TRALAC - Trade Law Centre

Oil still dominates African trade, with talks ahead

Saturday, 14 May 2011


A womens' sewing project in Liberia, craftsmen in Ghana carving wooden stools and specialty food exports from Swaziland are perfect examples of the Obama administration’s efforts to bolster trade ties with African nations, says deputy U.S. Trade Representative Demetrios Marantis.

But despite a decade of trade and investment under the Africa Growth and Opportunity Act, the real driver of trade between the U.S. and sub-Saharan economies, which surged 32% between 2009 and 2010, remains oil.

The U.S. has struggled to catalyze economic growth in industries other than petroleum in Africa since the legislation, known as AGOA, was passed in 2000 to give preferential access to some countries in the region until 2015. While U.S. imports of the region’s goods reached $65 billion last year, crude oil comprised more than 80% of the trade. Petroleum sales may boost revenues, but some officials say other areas of the economy are left stagnate.

“Despite growth rates of 5%, 6%, and 7% for African countries over the last decade, Africa remains the poorest part of the global community,” Johnnie Carson, assistant secretary of state for African affairs, said Friday.

Marantis and Carson spoke to a group of about 100 trade and Africa experts nearly a month before Secretary of State Hillary Clinton and U.S. Trade Representative Ron Kirk travel to Zambia to promote trade and investment at an annual AGOA forum. The question for U.S. policy makers remains how far to extend liberal terms of trade with some of the poorest parts of the world.

President Bill Clinton first signed AGOA into law in 2000, and President George W. Bush extended the law to 2015. It expands duty-free access to U.S. markets with items such as apparel, wine and steel. Thirty-seven countries are eligible for AGOA benefits.

“It was the only continent that had nothing” in terms of a trade agreement, said Rep. Jim McDermott, D-Wash., who helped pen the legislation. “We are still struggling to get going.”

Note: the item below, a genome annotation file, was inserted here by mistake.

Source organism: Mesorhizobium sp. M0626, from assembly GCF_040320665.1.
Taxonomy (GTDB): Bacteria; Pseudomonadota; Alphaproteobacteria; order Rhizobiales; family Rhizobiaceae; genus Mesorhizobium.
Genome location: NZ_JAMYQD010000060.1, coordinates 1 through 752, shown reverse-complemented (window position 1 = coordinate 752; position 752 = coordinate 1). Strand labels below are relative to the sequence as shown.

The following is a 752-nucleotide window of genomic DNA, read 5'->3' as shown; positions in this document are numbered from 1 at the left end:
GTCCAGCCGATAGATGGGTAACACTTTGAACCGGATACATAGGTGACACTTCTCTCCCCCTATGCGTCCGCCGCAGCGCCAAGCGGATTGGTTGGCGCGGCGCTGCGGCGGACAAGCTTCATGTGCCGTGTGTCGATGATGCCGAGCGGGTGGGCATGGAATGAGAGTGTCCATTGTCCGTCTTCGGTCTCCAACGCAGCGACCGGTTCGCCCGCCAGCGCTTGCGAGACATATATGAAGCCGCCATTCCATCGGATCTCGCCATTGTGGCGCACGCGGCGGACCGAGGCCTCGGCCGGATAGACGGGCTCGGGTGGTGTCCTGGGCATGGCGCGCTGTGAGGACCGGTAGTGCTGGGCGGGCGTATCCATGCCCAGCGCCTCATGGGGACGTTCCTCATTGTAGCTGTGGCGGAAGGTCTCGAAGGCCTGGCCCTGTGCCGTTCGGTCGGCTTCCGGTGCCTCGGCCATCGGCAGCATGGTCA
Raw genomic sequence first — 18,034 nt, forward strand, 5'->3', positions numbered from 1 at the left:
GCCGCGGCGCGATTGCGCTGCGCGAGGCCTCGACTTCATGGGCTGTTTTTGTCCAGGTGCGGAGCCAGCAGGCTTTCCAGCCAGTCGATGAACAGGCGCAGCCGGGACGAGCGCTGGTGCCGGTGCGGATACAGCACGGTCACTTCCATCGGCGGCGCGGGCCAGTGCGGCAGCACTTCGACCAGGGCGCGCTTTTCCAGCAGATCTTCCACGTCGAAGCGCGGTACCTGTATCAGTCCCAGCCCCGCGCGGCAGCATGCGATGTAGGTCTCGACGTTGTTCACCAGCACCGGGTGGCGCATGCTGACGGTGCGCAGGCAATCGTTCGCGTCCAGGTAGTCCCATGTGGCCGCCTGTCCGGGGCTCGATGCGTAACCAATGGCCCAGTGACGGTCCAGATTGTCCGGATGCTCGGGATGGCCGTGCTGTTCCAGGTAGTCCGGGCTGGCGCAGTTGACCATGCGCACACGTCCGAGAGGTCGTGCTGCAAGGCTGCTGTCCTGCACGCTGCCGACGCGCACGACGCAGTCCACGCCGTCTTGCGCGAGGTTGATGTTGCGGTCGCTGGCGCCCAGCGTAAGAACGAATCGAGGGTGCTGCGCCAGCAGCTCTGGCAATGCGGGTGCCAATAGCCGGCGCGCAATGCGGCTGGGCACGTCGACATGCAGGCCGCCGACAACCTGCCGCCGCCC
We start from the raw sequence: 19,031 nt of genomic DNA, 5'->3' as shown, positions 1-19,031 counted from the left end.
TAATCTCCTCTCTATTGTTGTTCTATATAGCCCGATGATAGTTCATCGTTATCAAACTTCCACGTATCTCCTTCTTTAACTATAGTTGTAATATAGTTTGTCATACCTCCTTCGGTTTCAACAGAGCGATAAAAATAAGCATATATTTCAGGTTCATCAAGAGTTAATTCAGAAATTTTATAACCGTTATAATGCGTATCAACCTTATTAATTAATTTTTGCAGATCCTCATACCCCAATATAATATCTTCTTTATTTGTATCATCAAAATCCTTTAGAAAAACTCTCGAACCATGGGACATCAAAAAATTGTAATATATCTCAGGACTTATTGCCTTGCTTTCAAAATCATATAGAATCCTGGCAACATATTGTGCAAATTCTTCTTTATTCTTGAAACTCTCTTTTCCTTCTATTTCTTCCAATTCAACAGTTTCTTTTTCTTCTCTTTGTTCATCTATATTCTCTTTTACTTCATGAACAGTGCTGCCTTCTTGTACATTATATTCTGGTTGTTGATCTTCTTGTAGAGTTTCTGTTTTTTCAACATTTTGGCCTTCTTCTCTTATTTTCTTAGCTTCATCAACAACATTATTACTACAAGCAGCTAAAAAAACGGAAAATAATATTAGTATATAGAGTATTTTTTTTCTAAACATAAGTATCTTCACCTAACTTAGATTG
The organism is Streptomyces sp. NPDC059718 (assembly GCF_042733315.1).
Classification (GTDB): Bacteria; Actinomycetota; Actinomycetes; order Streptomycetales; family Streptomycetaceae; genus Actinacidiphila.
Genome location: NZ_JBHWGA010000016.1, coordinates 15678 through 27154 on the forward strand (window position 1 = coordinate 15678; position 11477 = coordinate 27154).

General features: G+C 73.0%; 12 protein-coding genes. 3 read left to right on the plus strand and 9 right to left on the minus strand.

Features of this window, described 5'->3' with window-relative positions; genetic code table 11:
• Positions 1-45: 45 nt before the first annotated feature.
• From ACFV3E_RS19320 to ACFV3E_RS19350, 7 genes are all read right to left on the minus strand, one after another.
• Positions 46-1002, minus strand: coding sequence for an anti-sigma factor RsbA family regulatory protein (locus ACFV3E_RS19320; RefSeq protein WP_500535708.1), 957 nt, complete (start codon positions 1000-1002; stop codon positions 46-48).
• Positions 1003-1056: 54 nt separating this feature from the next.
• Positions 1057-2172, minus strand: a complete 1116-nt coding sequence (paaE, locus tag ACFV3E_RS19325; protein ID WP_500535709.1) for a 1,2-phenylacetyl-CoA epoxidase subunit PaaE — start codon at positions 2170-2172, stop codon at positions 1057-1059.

Despite “impressive” exports of oil and gas from Africa, Carson said, Africa still accounts for less than 2% of global trade.

AGOA eligibility has not propelled member countries to adequate levels of wealth, according to trade experts, because many exports are constrained to natural resources and food products without much added value.

“The fact that Africa constitutes or has only a very, very tiny share of global trade has to do with the fact that you have to have products to sell that are competitive,” said Florie Liser, assistant U.S. trade representative for Africa. “They have been selling things that are at the bottom of the value chain.”

Non-fuel AGOA imports to the U.S. increased 18% last year, driven mostly by chemicals, minerals, metals and agriculture, according to the Commerce Department. Meanwhile, U.S. textile and apparel imports from sub-Saharan Africa — which includes countries such as Botswana, Chad and Kenya — dropped by 20% last year. Imports of machinery-related products dropped by 44%.

“You cannot export cotton from Africa to the United States,” said Mark Neuman, a global trade policy adviser for the retail industry. It takes about 10 cents to produce a pound of cotton in Africa versus more that $1 in the U.S., Neuman said, but “hidden” subsidies block market access for AGOA countries.

“There is no arbitrage because the American market is closed,” Neuman said.

The most pressing issues for the AGOA forum in June, said those who spoke at the Center for Strategic and International Studies event, should be extending the trade pact as well as expanding apparel provisions that would allow AGOA countries that buy raw materials from elsewhere to retain duty-free access to U.S. markets.

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